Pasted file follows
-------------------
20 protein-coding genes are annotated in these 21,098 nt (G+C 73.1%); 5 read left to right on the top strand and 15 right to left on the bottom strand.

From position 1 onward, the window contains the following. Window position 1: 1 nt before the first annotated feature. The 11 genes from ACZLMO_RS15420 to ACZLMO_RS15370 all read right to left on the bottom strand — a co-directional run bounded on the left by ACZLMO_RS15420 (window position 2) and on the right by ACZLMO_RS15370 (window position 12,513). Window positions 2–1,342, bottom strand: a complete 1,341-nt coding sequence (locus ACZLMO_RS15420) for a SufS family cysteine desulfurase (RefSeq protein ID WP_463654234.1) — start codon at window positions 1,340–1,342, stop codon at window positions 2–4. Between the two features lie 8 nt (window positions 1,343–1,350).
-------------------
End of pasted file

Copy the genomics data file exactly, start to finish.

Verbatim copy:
20 protein-coding genes are annotated in these 21,098 nt (G+C 73.1%); 5 read left to right on the top strand and 15 right to left on the bottom strand.

From position 1 onward, the window contains the following. Window position 1: 1 nt before the first annotated feature. The 11 genes from ACZLMO_RS15420 to ACZLMO_RS15370 all read right to left on the bottom strand — a co-directional run bounded on the left by ACZLMO_RS15420 (window position 2) and on the right by ACZLMO_RS15370 (window position 12,513). Window positions 2–1,342, bottom strand: a complete 1,341-nt coding sequence (locus ACZLMO_RS15420) for a SufS family cysteine desulfurase (RefSeq protein ID WP_463654234.1) — start codon at window positions 1,340–1,342, stop codon at window positions 2–4. Between the two features lie 8 nt (window positions 1,343–1,350).